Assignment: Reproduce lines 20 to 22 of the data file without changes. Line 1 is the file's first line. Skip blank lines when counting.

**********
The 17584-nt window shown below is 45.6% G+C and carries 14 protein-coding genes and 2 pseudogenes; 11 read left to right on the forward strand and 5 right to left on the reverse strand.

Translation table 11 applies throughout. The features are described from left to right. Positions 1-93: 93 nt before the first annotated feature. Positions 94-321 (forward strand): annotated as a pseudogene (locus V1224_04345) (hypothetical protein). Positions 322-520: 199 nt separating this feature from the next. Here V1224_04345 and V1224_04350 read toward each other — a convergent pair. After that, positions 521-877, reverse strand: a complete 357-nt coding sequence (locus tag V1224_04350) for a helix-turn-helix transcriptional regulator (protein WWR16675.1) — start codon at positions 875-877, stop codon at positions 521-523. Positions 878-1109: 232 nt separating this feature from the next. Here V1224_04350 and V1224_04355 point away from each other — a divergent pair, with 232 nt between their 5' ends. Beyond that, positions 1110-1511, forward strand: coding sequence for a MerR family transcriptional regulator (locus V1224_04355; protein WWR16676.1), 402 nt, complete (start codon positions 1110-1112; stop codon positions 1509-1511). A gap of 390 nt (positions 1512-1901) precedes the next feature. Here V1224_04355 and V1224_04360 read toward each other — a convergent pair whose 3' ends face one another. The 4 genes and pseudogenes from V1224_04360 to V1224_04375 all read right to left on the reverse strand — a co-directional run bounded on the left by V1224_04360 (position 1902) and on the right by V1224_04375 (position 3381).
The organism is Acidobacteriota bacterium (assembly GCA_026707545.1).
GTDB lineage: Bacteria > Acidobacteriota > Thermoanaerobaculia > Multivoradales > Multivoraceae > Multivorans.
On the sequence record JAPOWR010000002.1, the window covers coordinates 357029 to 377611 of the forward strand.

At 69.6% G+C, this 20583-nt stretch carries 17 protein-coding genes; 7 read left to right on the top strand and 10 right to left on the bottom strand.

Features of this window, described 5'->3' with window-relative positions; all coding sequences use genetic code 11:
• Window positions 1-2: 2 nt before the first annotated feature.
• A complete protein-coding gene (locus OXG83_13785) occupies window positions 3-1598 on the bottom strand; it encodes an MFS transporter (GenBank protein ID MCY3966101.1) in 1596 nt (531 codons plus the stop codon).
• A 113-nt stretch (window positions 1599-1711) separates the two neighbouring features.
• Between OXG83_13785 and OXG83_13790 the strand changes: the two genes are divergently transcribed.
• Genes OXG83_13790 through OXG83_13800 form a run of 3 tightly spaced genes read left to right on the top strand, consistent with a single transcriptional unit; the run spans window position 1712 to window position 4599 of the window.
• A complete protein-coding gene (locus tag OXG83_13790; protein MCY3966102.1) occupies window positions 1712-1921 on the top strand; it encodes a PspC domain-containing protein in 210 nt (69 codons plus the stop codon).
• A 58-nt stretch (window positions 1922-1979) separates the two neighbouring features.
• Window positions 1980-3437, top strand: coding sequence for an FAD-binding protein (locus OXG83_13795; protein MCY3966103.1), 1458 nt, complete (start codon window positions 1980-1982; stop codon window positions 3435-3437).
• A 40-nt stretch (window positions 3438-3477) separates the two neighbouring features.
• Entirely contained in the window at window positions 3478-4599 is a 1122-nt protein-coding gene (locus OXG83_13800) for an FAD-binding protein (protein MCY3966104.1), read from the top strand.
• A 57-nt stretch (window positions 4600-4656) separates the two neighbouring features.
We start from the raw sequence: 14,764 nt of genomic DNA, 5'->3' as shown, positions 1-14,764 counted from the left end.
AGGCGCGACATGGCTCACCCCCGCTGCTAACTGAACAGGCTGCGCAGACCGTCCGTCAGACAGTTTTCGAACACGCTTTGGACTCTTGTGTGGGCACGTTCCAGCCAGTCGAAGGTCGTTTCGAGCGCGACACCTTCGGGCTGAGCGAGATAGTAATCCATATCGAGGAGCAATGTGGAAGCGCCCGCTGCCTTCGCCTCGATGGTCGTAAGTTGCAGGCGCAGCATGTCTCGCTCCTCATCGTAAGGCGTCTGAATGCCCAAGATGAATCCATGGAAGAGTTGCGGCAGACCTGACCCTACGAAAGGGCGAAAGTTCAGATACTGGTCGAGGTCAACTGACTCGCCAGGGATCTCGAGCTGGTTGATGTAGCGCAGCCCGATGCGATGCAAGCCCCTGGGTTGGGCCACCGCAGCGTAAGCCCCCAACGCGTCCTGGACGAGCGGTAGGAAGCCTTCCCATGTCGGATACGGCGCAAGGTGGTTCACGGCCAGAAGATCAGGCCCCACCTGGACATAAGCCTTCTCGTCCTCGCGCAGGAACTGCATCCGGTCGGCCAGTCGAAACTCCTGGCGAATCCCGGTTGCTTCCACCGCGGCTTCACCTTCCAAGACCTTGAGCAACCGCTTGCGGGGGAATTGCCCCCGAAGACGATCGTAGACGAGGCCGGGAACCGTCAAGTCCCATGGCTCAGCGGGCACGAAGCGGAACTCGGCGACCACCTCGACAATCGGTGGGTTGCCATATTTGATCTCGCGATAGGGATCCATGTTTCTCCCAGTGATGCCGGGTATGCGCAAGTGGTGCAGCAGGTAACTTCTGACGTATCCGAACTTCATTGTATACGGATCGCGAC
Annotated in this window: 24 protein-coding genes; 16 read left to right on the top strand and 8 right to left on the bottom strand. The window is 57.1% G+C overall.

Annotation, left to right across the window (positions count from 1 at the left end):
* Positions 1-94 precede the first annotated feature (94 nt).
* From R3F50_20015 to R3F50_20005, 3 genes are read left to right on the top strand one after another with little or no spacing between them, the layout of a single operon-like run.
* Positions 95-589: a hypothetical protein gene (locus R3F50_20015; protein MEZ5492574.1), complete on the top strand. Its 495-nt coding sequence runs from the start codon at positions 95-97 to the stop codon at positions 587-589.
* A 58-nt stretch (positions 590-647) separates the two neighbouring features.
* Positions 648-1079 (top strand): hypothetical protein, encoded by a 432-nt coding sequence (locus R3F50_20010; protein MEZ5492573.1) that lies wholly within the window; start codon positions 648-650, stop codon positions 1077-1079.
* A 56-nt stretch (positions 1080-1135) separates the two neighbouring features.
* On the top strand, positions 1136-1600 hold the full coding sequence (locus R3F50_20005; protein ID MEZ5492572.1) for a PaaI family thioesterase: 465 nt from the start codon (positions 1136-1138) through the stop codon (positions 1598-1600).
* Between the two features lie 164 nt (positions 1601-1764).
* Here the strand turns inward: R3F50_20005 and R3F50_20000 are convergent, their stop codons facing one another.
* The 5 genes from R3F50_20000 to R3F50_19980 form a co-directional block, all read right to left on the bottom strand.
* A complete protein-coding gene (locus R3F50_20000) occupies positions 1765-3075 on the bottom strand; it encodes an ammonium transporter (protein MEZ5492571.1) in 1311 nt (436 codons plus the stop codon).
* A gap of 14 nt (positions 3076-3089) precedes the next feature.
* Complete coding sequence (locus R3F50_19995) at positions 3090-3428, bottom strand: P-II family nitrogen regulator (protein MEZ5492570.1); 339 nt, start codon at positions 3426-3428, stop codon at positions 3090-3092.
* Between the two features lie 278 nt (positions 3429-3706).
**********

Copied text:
AGGCGCGACATGGCTCACCCCCGCTGCTAACTGAACAGGCTGCGCAGACCGTCCGTCAGACAGTTTTCGAACACGCTTTGGACTCTTGTGTGGGCACGTTCCAGCCAGTCGAAGGTCGTTTCGAGCGCGACACCTTCGGGCTGAGCGAGATAGTAATCCATATCGAGGAGCAATGTGGAAGCGCCCGCTGCCTTCGCCTCGATGGTCGTAAGTTGCAGGCGCAGCATGTCTCGCTCCTCATCGTAAGGCGTCTGAATGCCCAAGATGAATCCATGGAAGAGTTGCGGCAGACCTGACCCTACGAAAGGGCGAAAGTTCAGATACTGGTCGAGGTCAACTGACTCGCCAGGGATCTCGAGCTGGTTGATGTAGCGCAGCCCGATGCGATGCAAGCCCCTGGGTTGGGCCACCGCAGCGTAAGCCCCCAACGCGTCCTGGACGAGCGGTAGGAAGCCTTCCCATGTCGGATACGGCGCAAGGTGGTTCACGGCCAGAAGATCAGGCCCCACCTGGACATAAGCCTTCTCGTCCTCGCGCAGGAACTGCATCCGGTCGGCCAGTCGAAACTCCTGGCGAATCCCGGTTGCTTCCACCGCGGCTTCACCTTCCAAGACCTTGAGCAACCGCTTGCGGGGGAATTGCCCCCGAAGACGATCGTAGACGAGGCCGGGAACCGTCAAGTCCCATGGCTCAGCGGGCACGAAGCGGAACTCGGCGACCACCTCGACAATCGGTGGGTTGCCATATTTGATCTCGCGATAGGGATCCATGTTTCTCCCAGTGATGCCGGGTATGCGCAAGTGGTGCAGCAGGTAACTTCTGACGTATCCGAACTTCATTGTATACGGATCGCGAC
Annotated in this window: 24 protein-coding genes; 16 read left to right on the top strand and 8 right to left on the bottom strand. The window is 57.1% G+C overall.

Annotation, left to right across the window (positions count from 1 at the left end):